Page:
Two proponents for separate coal fired power plant projects in Southern Mindanao have found an ally in former Davao city mayor Rodrigo Duterte.
Duterte said in his television program over weekend that he is strongly pushing for the 200-megawatt coal-fired power plant project of the Aboitizes in Davao City after he was given assurances that the plant will be safe from pollution.
“I am for it,” Duterte, who is now vice mayor of Davao, said.
Mindanao has been experiencing recurring outages due to erratic power supply.
Among the hardest hit are the cities of Davao, General Santos and the rest of the southern portion of the island which consumes more than 60 per cent of the total available capacity in Mindanao.
Duterte said the Aboitiz project will help ease supply problem in the city.
“We have already experienced rotational brownout. We have tapped hydro power plants to generate electricity, but the supply is still not enough,” the mayor said.
Another power firm, the Conal Holdings Corporation, is proposing a similar project in the town of Maasim in Sarangani.
Conal Holdings is set to begin construction of its 200-megawatt coal-fired power plant station sometime next year.
In addition, Conal Holdings is also planning to put up a 100-megawatt power plant station in Zamboanga City. The Zamboanga project is also coal-fired power station.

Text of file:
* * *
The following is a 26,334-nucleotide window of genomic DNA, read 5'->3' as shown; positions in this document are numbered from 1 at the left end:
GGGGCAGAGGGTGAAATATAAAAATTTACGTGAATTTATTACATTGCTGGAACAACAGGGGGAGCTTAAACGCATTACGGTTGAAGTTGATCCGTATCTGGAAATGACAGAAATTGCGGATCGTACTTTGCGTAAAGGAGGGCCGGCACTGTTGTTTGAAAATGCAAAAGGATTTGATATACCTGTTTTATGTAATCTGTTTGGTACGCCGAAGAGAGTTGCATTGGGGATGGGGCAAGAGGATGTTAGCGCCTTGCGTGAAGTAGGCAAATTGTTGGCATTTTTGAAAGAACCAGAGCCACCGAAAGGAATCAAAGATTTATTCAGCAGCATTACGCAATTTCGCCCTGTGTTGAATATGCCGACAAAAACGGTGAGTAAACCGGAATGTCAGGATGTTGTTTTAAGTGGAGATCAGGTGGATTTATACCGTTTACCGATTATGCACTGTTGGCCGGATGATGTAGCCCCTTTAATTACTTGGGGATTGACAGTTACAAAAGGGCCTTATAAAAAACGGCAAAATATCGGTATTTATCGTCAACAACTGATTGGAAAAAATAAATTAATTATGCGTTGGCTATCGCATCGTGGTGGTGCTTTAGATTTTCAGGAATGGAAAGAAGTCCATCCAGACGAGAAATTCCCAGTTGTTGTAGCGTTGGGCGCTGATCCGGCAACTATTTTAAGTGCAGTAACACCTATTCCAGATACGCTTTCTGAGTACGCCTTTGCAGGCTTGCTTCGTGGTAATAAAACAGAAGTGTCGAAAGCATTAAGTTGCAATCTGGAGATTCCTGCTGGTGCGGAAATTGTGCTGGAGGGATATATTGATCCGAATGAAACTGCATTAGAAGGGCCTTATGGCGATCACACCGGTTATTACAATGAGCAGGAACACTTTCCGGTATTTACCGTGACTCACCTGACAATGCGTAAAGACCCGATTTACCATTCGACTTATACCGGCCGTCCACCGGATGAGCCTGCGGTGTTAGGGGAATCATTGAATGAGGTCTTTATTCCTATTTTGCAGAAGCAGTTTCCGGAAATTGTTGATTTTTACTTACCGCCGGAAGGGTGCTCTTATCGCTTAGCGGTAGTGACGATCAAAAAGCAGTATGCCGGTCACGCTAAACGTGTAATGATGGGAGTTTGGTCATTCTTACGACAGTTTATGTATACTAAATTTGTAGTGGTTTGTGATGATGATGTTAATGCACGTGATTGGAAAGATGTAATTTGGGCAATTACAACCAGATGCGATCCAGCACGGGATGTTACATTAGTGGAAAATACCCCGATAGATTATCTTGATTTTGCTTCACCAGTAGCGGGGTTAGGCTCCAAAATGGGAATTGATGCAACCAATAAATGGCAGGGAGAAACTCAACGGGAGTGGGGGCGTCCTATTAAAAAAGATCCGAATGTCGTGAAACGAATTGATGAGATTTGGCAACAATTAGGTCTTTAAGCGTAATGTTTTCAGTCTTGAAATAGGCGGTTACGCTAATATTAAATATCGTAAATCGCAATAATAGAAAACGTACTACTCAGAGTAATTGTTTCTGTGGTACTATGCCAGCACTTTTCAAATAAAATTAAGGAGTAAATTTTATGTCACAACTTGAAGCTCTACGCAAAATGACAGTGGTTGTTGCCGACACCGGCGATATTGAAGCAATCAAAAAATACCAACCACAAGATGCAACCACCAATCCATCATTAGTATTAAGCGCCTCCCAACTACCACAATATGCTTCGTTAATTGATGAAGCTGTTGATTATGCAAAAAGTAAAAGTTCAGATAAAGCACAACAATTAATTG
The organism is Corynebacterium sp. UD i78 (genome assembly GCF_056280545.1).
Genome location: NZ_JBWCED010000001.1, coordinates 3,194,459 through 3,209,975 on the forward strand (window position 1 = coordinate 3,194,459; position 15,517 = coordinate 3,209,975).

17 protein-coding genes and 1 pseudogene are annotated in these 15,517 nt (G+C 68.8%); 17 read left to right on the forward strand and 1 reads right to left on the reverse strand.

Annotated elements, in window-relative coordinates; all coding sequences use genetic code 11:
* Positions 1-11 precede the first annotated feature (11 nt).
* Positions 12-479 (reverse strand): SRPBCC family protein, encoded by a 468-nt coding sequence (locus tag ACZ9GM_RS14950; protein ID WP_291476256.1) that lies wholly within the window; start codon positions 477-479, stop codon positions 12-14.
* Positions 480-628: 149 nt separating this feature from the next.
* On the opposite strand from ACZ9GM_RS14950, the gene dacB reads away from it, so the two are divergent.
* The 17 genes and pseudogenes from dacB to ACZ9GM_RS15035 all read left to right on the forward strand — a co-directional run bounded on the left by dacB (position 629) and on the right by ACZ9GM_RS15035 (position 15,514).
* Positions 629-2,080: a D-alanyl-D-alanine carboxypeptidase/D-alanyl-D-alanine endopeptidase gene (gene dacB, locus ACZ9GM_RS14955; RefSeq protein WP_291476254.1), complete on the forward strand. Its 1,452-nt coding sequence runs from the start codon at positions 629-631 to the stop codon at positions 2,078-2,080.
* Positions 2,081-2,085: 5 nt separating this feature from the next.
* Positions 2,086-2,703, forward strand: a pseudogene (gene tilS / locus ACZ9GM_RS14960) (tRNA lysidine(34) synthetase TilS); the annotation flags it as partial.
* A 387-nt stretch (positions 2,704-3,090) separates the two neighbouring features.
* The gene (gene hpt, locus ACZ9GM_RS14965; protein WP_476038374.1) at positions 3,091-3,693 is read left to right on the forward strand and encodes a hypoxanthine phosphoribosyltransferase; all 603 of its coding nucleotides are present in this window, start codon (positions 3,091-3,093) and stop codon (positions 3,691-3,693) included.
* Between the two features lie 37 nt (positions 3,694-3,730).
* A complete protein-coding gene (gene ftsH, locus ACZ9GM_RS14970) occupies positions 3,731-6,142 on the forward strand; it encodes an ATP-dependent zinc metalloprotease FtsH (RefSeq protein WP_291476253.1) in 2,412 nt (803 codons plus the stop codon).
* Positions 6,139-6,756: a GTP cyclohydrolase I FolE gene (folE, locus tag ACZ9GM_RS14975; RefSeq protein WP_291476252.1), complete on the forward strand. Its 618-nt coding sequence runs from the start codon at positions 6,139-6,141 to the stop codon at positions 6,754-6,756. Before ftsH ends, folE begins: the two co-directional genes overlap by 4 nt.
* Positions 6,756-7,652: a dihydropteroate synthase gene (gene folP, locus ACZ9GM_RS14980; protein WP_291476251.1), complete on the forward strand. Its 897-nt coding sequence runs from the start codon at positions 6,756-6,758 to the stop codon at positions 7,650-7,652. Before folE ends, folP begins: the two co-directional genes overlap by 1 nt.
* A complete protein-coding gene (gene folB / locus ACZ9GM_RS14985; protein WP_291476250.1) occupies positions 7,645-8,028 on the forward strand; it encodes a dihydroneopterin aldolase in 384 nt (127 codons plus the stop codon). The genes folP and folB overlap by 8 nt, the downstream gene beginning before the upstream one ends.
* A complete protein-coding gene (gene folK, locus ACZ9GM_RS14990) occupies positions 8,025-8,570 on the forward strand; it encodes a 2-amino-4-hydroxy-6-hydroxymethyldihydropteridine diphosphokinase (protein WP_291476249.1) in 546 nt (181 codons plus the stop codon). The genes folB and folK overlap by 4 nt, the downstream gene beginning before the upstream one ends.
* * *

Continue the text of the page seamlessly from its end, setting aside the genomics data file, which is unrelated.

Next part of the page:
Mindanao has one existing coal-fired power plant in Villanueva, Misamis Oriental. Steag, a German-financed and managed power plant, is generating 110 megawatts which it is selling to the Mindanao power grid run by the National Grid Corporation of the Philippines (NGCP).
Fifty three percent of Mindanao’s power supply however comes from its hydro electric power plants and are largely concentrated in Northern Mindanao.
Industry sources said that Mindanao will likely incur a deficit of at least 450 megawatts by 2014 if no new generating capacities are built within the period.
It will take at least three years to build a 100-megawatt plant regardless of its energy source.
Environmentalists and some Church activists are opposing the construction of coal-fired power plants in Mindanao citing environmental damage as well as health risks.
Both Conal and the Aboitiz Group have nevertheless been assuring critics that the technology they will use are now environment friendly.
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